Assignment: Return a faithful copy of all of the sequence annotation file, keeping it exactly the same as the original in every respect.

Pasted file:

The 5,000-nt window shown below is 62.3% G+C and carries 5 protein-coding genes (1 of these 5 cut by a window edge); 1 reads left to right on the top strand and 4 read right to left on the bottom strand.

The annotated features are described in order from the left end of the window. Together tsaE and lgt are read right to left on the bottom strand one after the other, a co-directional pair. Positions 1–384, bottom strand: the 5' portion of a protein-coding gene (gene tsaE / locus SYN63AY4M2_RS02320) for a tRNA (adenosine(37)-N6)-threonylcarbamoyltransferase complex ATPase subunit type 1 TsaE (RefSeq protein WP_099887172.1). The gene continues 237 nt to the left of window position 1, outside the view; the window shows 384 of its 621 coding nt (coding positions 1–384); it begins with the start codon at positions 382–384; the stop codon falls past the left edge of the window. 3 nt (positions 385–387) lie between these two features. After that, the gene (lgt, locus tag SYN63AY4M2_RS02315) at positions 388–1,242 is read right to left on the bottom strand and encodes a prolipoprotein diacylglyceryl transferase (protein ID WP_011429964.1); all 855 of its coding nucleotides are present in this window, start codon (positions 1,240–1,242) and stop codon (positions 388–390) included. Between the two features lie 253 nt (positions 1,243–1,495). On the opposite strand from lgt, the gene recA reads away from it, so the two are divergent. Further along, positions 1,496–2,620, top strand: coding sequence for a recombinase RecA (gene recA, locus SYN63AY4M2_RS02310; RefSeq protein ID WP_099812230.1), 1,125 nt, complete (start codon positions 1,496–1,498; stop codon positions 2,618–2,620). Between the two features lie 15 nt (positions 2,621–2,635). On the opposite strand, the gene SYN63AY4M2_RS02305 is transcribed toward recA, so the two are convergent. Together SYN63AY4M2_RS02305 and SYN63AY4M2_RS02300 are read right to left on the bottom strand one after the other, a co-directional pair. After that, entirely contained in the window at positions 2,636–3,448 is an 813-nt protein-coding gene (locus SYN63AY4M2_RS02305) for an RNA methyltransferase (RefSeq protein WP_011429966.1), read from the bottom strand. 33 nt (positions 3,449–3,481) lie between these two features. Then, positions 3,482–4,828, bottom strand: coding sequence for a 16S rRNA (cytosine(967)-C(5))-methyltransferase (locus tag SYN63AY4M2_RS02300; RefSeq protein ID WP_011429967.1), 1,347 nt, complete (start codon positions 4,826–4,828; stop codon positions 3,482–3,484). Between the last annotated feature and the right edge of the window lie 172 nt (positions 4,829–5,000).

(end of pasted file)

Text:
The 5,000-nt window shown below is 62.3% G+C and carries 5 protein-coding genes (1 of these 5 cut by a window edge); 1 reads left to right on the top strand and 4 read right to left on the bottom strand.

The annotated features are described in order from the left end of the window. Together tsaE and lgt are read right to left on the bottom strand one after the other, a co-directional pair. Positions 1–384, bottom strand: the 5' portion of a protein-coding gene (gene tsaE / locus SYN63AY4M2_RS02320) for a tRNA (adenosine(37)-N6)-threonylcarbamoyltransferase complex ATPase subunit type 1 TsaE (RefSeq protein WP_099887172.1). The gene continues 237 nt to the left of window position 1, outside the view; the window shows 384 of its 621 coding nt (coding positions 1–384); it begins with the start codon at positions 382–384; the stop codon falls past the left edge of the window. 3 nt (positions 385–387) lie between these two features. After that, the gene (lgt, locus tag SYN63AY4M2_RS02315) at positions 388–1,242 is read right to left on the bottom strand and encodes a prolipoprotein diacylglyceryl transferase (protein ID WP_011429964.1); all 855 of its coding nucleotides are present in this window, start codon (positions 1,240–1,242) and stop codon (positions 388–390) included. Between the two features lie 253 nt (positions 1,243–1,495). On the opposite strand from lgt, the gene recA reads away from it, so the two are divergent. Further along, positions 1,496–2,620, top strand: coding sequence for a recombinase RecA (gene recA, locus SYN63AY4M2_RS02310; RefSeq protein ID WP_099812230.1), 1,125 nt, complete (start codon positions 1,496–1,498; stop codon positions 2,618–2,620). Between the two features lie 15 nt (positions 2,621–2,635). On the opposite strand, the gene SYN63AY4M2_RS02305 is transcribed toward recA, so the two are convergent. Together SYN63AY4M2_RS02305 and SYN63AY4M2_RS02300 are read right to left on the bottom strand one after the other, a co-directional pair. After that, entirely contained in the window at positions 2,636–3,448 is an 813-nt protein-coding gene (locus SYN63AY4M2_RS02305) for an RNA methyltransferase (RefSeq protein WP_011429966.1), read from the bottom strand. 33 nt (positions 3,449–3,481) lie between these two features. Then, positions 3,482–4,828, bottom strand: coding sequence for a 16S rRNA (cytosine(967)-C(5))-methyltransferase (locus tag SYN63AY4M2_RS02300; RefSeq protein ID WP_011429967.1), 1,347 nt, complete (start codon positions 4,826–4,828; stop codon positions 3,482–3,484). Between the last annotated feature and the right edge of the window lie 172 nt (positions 4,829–5,000).